From your experience in government, how would the Okpara Government have handled a similar scenario or conflict?


In my opinion, I think that Dr. Okpara’s Government would have done the first things,

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first, which is to separate the warring parties, and bring them to a position of negotiation on how to settle the matters amicably. Dr.
Okpara would have, very strongly, condemned the releasing prisoners, and brought the culprits to face the consequences of their action. He would have set the Police, which was a real and virile Police Force under that administration, to get on with the job of recovering the prisoners. The polity would have also been outraged and cooperated in every way possible to bring back the prisoners.


Dr. Okpara’s Government would not have called in soldiers to parade the place under false pretences of helping to keep peace and security, which function is the opposite of what they are trained to do. The Government of Premier Okpara would not have accepted the order that the citizens of the state should vacate their Home State. Non-indigenes of the State might have been ordered out of the State, as non-Easterners, including soldiers, were ordered to leave the Region during the Crisis of 1966. Usually, when people are banned from other states, they are deported to their Home States. To order the indigenes of a state to vacate their Home State is an extreme denial of human rights that could ever be taken on an individual –that is, to render him/her homeless and stateless.     


The Government of Dr. Okpara would not have, by any stretch of the imagination, acquiesced to the order to shoot anybody on sight. That is a declaration of War on the people, under false pretences, with the soldiers who have already been positioned there. The order to shoot at sight is an approval of mass murder, perpetration of genocide and totally lacking in any element of protection for the people’s lives and human rights.


It is Shame on President Obasanjo, Governor Peter Obi, Chris Uba and their collaborators for this declaration of War on Ndi Igbo and the Igbo Youth! OBJ is a soldier, and a soldier to the core, who cannot see any other way of handling the problems of the country he was mandated to govern, other than by sheer brute force. And the South-Eastern Nigeria is his permanent battle-ground! There is no doubt that OBJ is handling Ndi Igbo and the South-South with an iron hand; that he wants to see whether he could complete his job of complete destruction and annihilation of these peoples, before he vacates office in May, 2007. These activities of his are all the reasons why his going would, of course, be good riddance!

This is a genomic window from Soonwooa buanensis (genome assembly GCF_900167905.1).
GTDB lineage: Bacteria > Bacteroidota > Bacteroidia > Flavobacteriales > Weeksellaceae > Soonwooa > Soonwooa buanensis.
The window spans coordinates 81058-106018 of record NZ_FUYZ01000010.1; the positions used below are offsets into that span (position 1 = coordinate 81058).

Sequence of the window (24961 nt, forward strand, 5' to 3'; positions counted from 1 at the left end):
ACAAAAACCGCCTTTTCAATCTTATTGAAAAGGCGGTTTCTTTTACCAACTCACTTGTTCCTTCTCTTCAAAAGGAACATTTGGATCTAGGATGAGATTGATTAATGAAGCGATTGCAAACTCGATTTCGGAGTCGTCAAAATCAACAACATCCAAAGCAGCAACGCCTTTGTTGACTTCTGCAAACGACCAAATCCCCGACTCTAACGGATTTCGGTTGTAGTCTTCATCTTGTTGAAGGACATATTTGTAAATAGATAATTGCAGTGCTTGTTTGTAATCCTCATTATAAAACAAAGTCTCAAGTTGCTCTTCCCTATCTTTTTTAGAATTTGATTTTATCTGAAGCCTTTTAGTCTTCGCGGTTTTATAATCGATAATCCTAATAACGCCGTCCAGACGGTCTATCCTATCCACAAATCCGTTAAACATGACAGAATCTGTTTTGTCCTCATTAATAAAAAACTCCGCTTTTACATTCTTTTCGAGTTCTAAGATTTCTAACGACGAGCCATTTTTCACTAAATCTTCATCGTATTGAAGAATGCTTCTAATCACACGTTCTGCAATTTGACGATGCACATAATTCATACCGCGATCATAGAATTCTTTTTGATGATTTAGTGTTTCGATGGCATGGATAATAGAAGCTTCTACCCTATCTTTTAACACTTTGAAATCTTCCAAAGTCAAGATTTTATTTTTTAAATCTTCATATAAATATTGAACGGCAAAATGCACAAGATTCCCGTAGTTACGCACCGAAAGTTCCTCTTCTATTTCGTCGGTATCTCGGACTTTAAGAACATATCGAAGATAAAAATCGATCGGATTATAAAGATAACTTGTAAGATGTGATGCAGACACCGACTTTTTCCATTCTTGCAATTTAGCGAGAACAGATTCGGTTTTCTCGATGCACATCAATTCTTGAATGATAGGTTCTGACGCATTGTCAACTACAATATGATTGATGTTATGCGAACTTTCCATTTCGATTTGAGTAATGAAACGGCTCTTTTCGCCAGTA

Right now, President Obasanjo is on the rampage throughout Southern Nigeria, especially in Igbo land! He should know that God is not happy with him, and will continue not to be happy with him if he does not stop this vandalism on Ndi Igbo and the people of the Delta State, of Bayelsa, forthwith, confess his sins and wickedness against the people and humanity, retrace his murderous steps, and make amends; before he leaves office in May, 2007.” Otherwise, God will confound him!


For Governor Peter Obi, this is his first activity and engagement with the people after taking over the administration of Anambra State from one who the due process of law ruled that he snatched the mandate. If this is an indication of the true sample of how Dr. Obi exercises the mandate, then he is riding the people rough-shod, and should get off it. If not, his days in office may be numbered less than he thinks. He should remember that he is first an Igbo, before he is a Nigerian, and then a political Governor of one of the States of Ana Igbo. Ndi Igbo have a saying that: “Ekesie n’obi, eke-e na mkpuke”: After sharing at the outer father’s chamber; the people would retire to the mother’s inner chamber to complete the sharing”.    


As for Chris Uba and his cohorts, who have no compunction in standing with OBJ in his bid for total destruction and annihilation of Ndi Igbo, their lives, property and  geographical space, I can only call their attention to a saying by Ndi Igbo, to the effect that: “Onye n’ako n’ubi Chukwu, Chukwu an’ako na ubi ya; mana onye n’alubi alubi n’ubi Chukwu, Chukwu an’alubi na ubi ya”, which means: “If somebody is doing good cultivation in God’s farm, God will also be doing good cultivation in the person’s farm; but if the person is doing destructive cultivation in God’s farm, certainly, God will be doing destructive work in the person’s farm”.